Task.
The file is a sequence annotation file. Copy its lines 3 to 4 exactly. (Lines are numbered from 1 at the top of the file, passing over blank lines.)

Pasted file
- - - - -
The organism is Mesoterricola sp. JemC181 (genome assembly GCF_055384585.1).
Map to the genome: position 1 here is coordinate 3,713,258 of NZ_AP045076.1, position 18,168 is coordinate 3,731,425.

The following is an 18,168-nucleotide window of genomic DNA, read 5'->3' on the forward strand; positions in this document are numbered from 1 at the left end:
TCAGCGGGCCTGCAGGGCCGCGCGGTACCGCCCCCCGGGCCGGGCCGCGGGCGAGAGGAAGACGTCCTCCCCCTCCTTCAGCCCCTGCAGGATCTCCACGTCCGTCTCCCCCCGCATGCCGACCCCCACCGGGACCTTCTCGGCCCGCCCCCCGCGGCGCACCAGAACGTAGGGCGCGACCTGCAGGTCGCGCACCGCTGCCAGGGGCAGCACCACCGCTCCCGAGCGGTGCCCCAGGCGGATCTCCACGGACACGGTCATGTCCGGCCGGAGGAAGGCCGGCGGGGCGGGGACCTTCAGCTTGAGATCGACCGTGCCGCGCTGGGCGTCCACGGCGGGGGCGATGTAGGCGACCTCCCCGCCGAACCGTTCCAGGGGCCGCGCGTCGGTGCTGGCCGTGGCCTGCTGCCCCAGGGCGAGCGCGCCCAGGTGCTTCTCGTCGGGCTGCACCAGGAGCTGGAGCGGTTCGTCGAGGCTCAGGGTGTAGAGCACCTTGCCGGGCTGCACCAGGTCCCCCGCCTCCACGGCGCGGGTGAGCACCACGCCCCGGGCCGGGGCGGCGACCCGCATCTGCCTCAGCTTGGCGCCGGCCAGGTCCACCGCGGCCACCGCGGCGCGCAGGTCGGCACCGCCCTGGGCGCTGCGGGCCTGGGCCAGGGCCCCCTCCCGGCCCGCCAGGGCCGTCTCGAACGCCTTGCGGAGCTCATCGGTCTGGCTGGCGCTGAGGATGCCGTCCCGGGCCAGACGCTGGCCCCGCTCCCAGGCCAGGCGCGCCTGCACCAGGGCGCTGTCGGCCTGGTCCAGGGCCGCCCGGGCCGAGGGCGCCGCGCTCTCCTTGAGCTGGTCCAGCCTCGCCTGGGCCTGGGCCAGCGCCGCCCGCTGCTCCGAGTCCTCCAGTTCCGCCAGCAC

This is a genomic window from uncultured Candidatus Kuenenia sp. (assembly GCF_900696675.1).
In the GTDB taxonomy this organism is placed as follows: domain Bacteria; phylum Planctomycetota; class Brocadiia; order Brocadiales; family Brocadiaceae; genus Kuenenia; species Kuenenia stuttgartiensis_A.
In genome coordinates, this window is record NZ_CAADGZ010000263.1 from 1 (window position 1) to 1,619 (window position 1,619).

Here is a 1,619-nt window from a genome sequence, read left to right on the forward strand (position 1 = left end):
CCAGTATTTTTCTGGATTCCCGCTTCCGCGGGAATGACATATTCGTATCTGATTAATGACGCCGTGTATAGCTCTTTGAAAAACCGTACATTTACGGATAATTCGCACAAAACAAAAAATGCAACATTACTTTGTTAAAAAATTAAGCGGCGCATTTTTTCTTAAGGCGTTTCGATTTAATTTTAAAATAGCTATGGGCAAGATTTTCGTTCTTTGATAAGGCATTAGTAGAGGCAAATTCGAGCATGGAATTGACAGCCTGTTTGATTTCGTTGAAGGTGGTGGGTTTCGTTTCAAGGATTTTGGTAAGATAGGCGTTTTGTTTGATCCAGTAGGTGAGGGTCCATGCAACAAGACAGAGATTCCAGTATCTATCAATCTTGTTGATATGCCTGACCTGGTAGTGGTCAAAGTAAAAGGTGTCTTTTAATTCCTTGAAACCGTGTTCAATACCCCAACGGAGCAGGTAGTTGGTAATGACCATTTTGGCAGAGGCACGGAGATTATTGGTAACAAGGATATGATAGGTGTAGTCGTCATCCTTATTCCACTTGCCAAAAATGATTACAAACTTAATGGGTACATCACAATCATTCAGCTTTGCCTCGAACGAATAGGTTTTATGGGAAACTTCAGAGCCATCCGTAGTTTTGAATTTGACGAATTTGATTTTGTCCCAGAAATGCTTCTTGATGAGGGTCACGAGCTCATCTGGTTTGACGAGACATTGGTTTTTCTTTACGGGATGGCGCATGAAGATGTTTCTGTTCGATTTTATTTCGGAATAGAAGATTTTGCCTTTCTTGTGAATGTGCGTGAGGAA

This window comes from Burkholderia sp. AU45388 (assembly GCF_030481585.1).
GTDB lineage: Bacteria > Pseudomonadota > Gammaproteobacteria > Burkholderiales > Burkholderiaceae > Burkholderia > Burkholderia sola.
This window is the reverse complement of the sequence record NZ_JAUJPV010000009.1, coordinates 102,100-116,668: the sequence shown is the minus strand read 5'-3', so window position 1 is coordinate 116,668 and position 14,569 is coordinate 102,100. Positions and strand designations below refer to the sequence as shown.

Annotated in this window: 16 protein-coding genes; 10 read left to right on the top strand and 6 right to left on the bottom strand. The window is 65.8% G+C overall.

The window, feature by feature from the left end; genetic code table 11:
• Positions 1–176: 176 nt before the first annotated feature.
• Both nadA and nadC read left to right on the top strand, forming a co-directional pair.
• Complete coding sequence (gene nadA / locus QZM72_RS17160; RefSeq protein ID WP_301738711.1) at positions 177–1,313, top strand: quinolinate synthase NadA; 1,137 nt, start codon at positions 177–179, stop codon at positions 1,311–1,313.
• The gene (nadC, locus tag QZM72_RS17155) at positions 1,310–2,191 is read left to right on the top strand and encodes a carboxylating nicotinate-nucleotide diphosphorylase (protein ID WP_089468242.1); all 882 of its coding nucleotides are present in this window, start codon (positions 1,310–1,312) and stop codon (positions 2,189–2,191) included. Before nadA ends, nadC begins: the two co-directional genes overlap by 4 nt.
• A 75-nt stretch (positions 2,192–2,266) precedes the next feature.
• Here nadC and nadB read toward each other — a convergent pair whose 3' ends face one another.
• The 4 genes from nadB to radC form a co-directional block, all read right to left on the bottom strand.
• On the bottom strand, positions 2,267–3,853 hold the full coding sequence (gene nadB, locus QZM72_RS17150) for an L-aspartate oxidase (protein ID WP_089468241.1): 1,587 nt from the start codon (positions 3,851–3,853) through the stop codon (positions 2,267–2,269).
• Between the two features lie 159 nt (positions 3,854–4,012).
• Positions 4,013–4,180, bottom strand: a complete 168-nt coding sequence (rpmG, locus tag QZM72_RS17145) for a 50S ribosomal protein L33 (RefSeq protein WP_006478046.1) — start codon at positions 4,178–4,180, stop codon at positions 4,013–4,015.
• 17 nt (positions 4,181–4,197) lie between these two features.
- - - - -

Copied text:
The following is an 18,168-nucleotide window of genomic DNA, read 5'->3' on the forward strand; positions in this document are numbered from 1 at the left end:
TCAGCGGGCCTGCAGGGCCGCGCGGTACCGCCCCCCGGGCCGGGCCGCGGGCGAGAGGAAGACGTCCTCCCCCTCCTTCAGCCCCTGCAGGATCTCCACGTCCGTCTCCCCCCGCATGCCGACCCCCACCGGGACCTTCTCGGCCCGCCCCCCGCGGCGCACCAGAACGTAGGGCGCGACCTGCAGGTCGCGCACCGCTGCCAGGGGCAGCACCACCGCTCCCGAGCGGTGCCCCAGGCGGATCTCCACGGACACGGTCATGTCCGGCCGGAGGAAGGCCGGCGGGGCGGGGACCTTCAGCTTGAGATCGACCGTGCCGCGCTGGGCGTCCACGGCGGGGGCGATGTAGGCGACCTCCCCGCCGAACCGTTCCAGGGGCCGCGCGTCGGTGCTGGCCGTGGCCTGCTGCCCCAGGGCGAGCGCGCCCAGGTGCTTCTCGTCGGGCTGCACCAGGAGCTGGAGCGGTTCGTCGAGGCTCAGGGTGTAGAGCACCTTGCCGGGCTGCACCAGGTCCCCCGCCTCCACGGCGCGGGTGAGCACCACGCCCCGGGCCGGGGCGGCGACCCGCATCTGCCTCAGCTTGGCGCCGGCCAGGTCCACCGCGGCCACCGCGGCGCGCAGGTCGGCACCGCCCTGGGCGCTGCGGGCCTGGGCCAGGGCCCCCTCCCGGCCCGCCAGGGCCGTCTCGAACGCCTTGCGGAGCTCATCGGTCTGGCTGGCGCTGAGGATGCCGTCCCGGGCCAGACGCTGGCCCCGCTCCCAGGCCAGGCGCGCCTGCACCAGGGCGCTGTCGGCCTGGTCCAGGGCCGCCCGGGCCGAGGGCGCCGCGCTCTCCTTGAGCTGGTCCAGCCTCGCCTGGGCCTGGGCCAGCGCCGCCCGCTGCTCCGAGTCCTCCAGTTCCGCCAGCAC